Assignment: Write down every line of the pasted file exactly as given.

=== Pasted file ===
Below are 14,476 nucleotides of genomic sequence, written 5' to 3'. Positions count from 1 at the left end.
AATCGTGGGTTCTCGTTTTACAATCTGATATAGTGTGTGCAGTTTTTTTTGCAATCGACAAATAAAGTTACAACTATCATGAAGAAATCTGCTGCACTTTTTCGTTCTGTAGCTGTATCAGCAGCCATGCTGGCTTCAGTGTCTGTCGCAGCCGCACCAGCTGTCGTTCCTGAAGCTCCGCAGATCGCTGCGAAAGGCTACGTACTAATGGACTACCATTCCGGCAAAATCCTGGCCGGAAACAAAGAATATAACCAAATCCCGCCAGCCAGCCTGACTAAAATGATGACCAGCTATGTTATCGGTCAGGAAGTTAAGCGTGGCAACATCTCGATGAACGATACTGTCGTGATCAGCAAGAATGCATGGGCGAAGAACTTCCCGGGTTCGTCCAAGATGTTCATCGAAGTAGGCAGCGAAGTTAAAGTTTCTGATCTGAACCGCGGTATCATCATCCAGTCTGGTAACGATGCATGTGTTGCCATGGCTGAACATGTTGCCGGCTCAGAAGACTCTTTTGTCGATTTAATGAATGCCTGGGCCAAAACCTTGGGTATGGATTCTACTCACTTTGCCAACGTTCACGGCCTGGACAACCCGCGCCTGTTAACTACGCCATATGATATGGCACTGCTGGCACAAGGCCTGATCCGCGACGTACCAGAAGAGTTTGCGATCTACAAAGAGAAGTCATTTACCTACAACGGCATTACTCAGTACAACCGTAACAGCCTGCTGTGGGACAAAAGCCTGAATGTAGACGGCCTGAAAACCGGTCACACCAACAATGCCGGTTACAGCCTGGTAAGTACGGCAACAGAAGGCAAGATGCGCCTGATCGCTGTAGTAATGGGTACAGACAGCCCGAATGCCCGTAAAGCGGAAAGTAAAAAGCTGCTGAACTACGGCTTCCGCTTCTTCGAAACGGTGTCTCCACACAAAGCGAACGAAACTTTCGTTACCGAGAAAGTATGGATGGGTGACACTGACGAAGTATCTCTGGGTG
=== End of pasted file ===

Below are 14,476 nucleotides of genomic sequence, written 5' to 3'. Positions count from 1 at the left end.
AATCGTGGGTTCTCGTTTTACAATCTGATATAGTGTGTGCAGTTTTTTTTGCAATCGACAAATAAAGTTACAACTATCATGAAGAAATCTGCTGCACTTTTTCGTTCTGTAGCTGTATCAGCAGCCATGCTGGCTTCAGTGTCTGTCGCAGCCGCACCAGCTGTCGTTCCTGAAGCTCCGCAGATCGCTGCGAAAGGCTACGTACTAATGGACTACCATTCCGGCAAAATCCTGGCCGGAAACAAAGAATATAACCAAATCCCGCCAGCCAGCCTGACTAAAATGATGACCAGCTATGTTATCGGTCAGGAAGTTAAGCGTGGCAACATCTCGATGAACGATACTGTCGTGATCAGCAAGAATGCATGGGCGAAGAACTTCCCGGGTTCGTCCAAGATGTTCATCGAAGTAGGCAGCGAAGTTAAAGTTTCTGATCTGAACCGCGGTATCATCATCCAGTCTGGTAACGATGCATGTGTTGCCATGGCTGAACATGTTGCCGGCTCAGAAGACTCTTTTGTCGATTTAATGAATGCCTGGGCCAAAACCTTGGGTATGGATTCTACTCACTTTGCCAACGTTCACGGCCTGGACAACCCGCGCCTGTTAACTACGCCATATGATATGGCACTGCTGGCACAAGGCCTGATCCGCGACGTACCAGAAGAGTTTGCGATCTACAAAGAGAAGTCATTTACCTACAACGGCATTACTCAGTACAACCGTAACAGCCTGCTGTGGGACAAAAGCCTGAATGTAGACGGCCTGAAAACCGGTCACACCAACAATGCCGGTTACAGCCTGGTAAGTACGGCAACAGAAGGCAAGATGCGCCTGATCGCTGTAGTAATGGGTACAGACAGCCCGAATGCCCGTAAAGCGGAAAGTAAAAAGCTGCTGAACTACGGCTTCCGCTTCTTCGAAACGGTGTCTCCACACAAAGCGAACGAAACTTTCGTTACCGAGAAAGTATGGATGGGTGACACTGACGAAGTATCTCTGGGTG